Recently I was returning to my car with a younger person at The Pines Shopping Centre. It had been raining but now the weather was fine. As I walked I stepped onto the driving direction arrow on the road and thought that felt pretty slippery. The next moment the younger person next to me did the splits and down they went.

Getting older this type of fall can really hurt and if you do your back, shoulder, or the many other parts that seem to give more issues as you get older.

I can't help feeling the arrows on the road now seem to be more slippery in the past. I don't know why. I do think however The Pines Management should rethink the material used for the arrows. A non-slip material should be a must.

The Pines Management have allocated the parking bays near these arrows reserved for the elderly, and a fall at that stage of your life, can lead to fatal complications.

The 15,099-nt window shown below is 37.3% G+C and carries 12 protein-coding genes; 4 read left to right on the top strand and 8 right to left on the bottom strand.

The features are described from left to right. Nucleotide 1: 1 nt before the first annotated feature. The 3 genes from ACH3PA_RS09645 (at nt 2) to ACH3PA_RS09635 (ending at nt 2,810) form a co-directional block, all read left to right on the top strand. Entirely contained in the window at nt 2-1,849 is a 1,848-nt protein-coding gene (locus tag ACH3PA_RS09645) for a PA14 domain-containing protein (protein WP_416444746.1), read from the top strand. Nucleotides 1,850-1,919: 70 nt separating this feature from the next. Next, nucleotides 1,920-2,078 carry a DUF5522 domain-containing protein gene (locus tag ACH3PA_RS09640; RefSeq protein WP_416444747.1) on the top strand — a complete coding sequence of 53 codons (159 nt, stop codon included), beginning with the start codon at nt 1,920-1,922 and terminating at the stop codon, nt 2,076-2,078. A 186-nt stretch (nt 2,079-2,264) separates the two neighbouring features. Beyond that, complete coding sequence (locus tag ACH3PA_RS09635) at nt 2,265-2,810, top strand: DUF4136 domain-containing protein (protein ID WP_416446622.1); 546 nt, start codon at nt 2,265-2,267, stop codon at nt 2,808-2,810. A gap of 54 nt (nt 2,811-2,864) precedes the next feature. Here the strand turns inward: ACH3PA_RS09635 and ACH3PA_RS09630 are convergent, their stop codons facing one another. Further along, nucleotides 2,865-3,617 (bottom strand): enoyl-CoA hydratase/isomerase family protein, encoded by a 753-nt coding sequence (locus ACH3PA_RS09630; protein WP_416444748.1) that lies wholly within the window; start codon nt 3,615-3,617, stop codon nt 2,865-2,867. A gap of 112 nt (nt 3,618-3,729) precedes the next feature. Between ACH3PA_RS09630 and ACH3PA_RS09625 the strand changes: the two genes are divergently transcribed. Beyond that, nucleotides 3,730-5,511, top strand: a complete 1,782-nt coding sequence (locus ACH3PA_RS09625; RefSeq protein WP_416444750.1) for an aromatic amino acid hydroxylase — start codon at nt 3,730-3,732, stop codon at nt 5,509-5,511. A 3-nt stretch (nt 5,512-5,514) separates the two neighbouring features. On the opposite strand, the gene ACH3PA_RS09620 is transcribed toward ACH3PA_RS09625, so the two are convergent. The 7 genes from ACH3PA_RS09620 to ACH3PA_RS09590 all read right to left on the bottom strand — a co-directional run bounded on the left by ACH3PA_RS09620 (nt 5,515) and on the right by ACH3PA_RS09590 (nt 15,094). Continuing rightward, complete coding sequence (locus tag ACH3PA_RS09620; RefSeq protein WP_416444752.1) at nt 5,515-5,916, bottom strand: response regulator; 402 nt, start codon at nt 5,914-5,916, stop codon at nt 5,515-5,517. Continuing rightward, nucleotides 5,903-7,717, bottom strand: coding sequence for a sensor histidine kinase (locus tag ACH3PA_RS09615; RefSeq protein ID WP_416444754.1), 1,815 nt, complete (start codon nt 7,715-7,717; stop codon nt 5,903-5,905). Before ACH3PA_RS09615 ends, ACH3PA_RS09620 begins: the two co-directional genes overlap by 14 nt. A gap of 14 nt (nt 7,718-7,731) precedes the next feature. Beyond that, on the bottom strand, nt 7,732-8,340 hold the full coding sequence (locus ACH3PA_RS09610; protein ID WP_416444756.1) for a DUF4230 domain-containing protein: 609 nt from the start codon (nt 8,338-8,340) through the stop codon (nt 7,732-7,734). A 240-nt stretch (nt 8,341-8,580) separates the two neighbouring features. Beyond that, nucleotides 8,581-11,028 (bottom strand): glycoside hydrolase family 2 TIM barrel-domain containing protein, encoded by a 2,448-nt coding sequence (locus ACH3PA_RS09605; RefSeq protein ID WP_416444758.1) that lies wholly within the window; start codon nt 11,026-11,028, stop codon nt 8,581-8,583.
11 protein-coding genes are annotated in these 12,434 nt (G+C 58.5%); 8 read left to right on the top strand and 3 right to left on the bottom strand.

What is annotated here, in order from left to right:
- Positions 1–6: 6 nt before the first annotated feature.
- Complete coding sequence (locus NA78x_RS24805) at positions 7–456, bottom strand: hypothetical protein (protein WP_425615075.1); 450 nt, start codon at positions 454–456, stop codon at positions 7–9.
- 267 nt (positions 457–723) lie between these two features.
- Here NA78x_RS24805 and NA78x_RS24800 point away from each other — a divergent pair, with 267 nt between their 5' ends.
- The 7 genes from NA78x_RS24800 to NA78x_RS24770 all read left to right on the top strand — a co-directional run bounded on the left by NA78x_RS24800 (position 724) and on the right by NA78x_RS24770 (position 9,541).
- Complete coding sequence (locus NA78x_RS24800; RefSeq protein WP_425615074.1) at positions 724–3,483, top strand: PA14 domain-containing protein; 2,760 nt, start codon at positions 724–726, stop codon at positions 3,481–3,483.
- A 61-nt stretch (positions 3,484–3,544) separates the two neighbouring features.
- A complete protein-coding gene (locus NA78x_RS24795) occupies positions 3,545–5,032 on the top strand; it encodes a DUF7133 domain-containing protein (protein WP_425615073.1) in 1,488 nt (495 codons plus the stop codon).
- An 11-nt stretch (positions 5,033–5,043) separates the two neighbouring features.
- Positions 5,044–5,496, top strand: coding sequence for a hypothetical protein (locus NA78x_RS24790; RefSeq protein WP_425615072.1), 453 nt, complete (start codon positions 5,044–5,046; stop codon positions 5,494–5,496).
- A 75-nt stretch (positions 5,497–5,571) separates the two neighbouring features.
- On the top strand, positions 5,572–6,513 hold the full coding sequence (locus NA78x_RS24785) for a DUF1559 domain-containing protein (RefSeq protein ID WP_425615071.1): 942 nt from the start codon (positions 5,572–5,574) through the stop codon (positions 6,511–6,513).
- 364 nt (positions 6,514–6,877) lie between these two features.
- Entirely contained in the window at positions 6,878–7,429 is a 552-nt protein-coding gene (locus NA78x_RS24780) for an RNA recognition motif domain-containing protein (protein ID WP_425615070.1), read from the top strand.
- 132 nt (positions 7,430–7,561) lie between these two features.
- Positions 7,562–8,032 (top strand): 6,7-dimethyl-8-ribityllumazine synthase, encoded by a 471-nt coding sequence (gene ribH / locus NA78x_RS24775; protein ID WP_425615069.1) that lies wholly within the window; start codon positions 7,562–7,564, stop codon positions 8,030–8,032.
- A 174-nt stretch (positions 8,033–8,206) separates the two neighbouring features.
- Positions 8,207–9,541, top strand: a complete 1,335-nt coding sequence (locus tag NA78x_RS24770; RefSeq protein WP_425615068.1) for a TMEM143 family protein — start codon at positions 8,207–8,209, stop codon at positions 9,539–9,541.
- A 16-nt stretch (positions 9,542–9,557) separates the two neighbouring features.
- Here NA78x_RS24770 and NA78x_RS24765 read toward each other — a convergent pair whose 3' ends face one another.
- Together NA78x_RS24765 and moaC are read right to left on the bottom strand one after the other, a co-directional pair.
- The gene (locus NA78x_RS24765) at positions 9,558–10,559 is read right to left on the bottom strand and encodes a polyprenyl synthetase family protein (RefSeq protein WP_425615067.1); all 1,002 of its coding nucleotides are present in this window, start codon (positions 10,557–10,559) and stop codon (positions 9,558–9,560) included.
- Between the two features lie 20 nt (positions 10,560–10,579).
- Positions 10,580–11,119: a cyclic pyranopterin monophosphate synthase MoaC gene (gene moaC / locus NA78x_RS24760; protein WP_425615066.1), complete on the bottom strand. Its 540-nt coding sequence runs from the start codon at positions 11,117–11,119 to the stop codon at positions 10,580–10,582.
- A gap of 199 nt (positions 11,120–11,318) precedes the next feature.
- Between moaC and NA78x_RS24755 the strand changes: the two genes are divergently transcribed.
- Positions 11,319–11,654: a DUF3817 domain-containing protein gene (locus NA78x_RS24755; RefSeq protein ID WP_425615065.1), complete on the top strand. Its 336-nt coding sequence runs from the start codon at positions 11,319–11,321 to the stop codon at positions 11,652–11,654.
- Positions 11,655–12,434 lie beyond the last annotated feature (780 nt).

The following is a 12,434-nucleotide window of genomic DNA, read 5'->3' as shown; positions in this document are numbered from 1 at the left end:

It really isn't good enough to use material on roads that make them slippery in the wet, but more so if the road is used as a shared walkway as they are in shopping centre car parks.

Kelvin Eldridge

Saturday, August 10, 2019

New site called Taste Test -

Sometimes you just have to do it. Our family has fun at get-togethers participating in a taste test. These taste tests can be quite informative. It's interesting to see what people prefer the most and how different, or the same, people can be.

I decided to start a site where I share our taste test results. Perhaps it will interest others, perhaps not. Either way the information is available for those who find it interesting.


Kelvin Eldridge